Editor’s Note: Ban Ki-moon served as the eighth secretary-general of the United Nations and Patrick Verkooijen is CEO of the Global Center on Adaptation, an international organization hosted by the Netherlands which works as a solutions broker to accelerate action and support for climate adaptation. Read more opinion at CNN.
Joe Biden’s victory in the US presidential election makes us hopeful for our collective future on Earth. We are confident that under his leadership public trust in facts, in science, and in international collaboration to solve global problems will be restored. In doing so, the President-elect will bring a short but aberrant period of US history to a close.
Nevertheless, Biden has his work cut out. He is inheriting multiple crises, and with so many competing priorities he must ensure that climate change remains at the top of the pile. Restoring environmental standards and safeguards and rejoining the Paris Climate Accord – that sees almost every other country in the world working together to help humanity avert disaster – are essential, but they won’t be enough. Our global climate emergency has intensified over the past four years. We now have less than a decade to stop irreversible climate change. To do so, we must cut our greenhouse gas emissions by half by 2030 and net zero by 2050.
Time is running out. So are our options.
The Trump administration’s dismissal of climate change has cost America dearly at home and abroad. Outside the US, President Donald Trump’s decision to withdraw from the Paris agreement has encouraged other nations to ignore their own climate pledges. The Amazon is burning. Illegal logging has accelerated in Indonesia, according to conservation-news site Mongabay. Russia is mulling oil exploration in the Arctic. Over the past three years, climate-related disasters have cost the world $650 billion, according to Morgan Stanley.
Domestically, Trump’s decision to silence climate scientists and gut environmental protection agencies has left the country ill-equipped to deal with the destruction wrought by climate change. That is why it is imperative that President-elect Biden makes reversing this a priority from day one.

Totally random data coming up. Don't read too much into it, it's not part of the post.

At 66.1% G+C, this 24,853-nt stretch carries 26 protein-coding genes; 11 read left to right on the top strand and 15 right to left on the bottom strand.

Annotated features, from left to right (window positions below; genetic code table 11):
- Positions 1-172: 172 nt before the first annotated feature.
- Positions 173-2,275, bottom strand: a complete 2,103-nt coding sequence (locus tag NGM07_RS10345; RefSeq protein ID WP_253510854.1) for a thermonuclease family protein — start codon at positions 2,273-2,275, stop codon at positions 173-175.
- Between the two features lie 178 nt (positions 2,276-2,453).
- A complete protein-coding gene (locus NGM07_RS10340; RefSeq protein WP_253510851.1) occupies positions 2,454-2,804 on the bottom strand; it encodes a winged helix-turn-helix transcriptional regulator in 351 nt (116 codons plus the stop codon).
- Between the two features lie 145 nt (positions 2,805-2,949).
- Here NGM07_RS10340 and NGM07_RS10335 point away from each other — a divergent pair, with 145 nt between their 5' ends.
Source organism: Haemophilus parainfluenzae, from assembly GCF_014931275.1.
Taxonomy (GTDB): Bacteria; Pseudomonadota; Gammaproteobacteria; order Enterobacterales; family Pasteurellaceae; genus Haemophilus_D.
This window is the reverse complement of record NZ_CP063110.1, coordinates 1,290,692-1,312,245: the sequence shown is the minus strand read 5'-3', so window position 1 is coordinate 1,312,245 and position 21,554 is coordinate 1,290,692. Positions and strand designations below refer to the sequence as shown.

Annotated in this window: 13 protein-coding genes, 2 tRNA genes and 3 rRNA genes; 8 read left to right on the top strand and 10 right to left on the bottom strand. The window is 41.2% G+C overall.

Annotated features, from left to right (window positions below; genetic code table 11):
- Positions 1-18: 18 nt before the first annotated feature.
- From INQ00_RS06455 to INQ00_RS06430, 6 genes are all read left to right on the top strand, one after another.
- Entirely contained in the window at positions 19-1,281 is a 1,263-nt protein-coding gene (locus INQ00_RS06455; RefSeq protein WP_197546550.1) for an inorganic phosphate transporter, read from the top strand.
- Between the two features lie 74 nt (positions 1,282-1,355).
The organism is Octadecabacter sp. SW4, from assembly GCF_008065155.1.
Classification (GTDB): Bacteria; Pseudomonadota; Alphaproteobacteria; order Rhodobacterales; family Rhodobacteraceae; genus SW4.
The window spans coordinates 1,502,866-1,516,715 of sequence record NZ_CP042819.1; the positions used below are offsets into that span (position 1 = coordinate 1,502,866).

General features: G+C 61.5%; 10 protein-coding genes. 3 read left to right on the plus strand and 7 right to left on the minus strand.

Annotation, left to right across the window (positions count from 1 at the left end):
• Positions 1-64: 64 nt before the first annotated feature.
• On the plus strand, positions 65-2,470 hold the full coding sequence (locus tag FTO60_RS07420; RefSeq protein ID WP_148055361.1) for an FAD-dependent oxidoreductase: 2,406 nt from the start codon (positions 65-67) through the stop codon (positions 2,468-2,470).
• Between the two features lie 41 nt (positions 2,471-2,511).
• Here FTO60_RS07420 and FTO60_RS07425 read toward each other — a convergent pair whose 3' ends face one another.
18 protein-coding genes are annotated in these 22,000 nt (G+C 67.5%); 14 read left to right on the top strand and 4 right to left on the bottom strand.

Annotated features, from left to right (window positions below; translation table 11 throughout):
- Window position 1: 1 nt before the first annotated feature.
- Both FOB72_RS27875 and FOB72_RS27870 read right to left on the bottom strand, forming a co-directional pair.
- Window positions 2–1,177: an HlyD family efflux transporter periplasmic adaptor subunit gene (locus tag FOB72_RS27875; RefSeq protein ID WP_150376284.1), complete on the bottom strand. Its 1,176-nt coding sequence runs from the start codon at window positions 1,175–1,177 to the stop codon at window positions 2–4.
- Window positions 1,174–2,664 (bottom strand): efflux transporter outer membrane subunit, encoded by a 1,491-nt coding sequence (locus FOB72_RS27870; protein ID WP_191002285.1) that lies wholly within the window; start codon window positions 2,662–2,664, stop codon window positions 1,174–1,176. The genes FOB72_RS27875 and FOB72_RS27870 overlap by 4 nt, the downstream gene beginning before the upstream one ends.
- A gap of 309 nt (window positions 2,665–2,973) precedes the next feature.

This is not just because the costs of ignoring climate change are becoming an intolerable burden on all the Americans who lose their homes and livelihoods to hurricanes, floods and wildfires. As Biden’s clean energy and environmental justice plan makes clear, acting on climate change could be the biggest economic and employment opportunity in history. Many of the strategies used to accomplish this will also simultaneously help tackle other pressing crises.
If the ongoing pandemic has taught us anything, it is that the health of humans, the economy and our planet are deeply intertwined. If we continue to slash and burn our forests, for example, deadly pathogens will continue to jump species and humans will remain vulnerable to future pandemics. Our overlapping health, economic and environmental crises are connected. They demand connected solutions.
Biden’s plan is ambitious, but we urge him to go further. On the campaign trail, the Democratic candidate was equivocal about the future of fossil fuels. We urge him to end subsidies to the fossil fuel industry once and for all. According to an International Monetary Fund (IMF) study, the US spent $649 billion in fossil fuel subsidies in 2015 alone – more than the country’s defense budget and more than seven times the federal spending on education in that year. The US remains, along with China and Russia, one of the world’s top three subsidizers of dirty fuels, the IMF report noted. To remain so would make a nonsense of the President-elect’s own climate plan.
Some of those billions would be better spent on education and scientific research – so savagely neglected and sabotaged by President Trump. Innovation is an essential part of dealing with climate change. We will need a barrage of innovations to strengthen our food security, to improve how steel and cement are made, and to feed the hungry without destroying more of our natural habitats. Data is a resource, like seeds, water or money, and it can be used to help farmers make better decisions, such as when to sow crops. Timely health data can detect outbreaks of infectious diseases and stop their spread. But at present, the world dedicates as little as 4% of global research and development spending on green innovation, according to The Economist — more than $80 billion a year, or just twice the amount tech firm Amazon spends on R&D.
Lastly, we would urge President-elect Biden to invest in adapting to climate change as well as curbing it because millions of Americans are already living with the effects of global warming. Miami may be fighting for survival in the face of rising sea levels while Manhattan needs to be better prepared for the next Superstorm Sandy.
Under President Trump, America lost precious time in the race to limit climate change. The President-elect represents a fresh start. Investing in science, innovation and adaptation, and re-engaging with the international community on climate action, will rebuild a better nation. And hopefully a better world, too.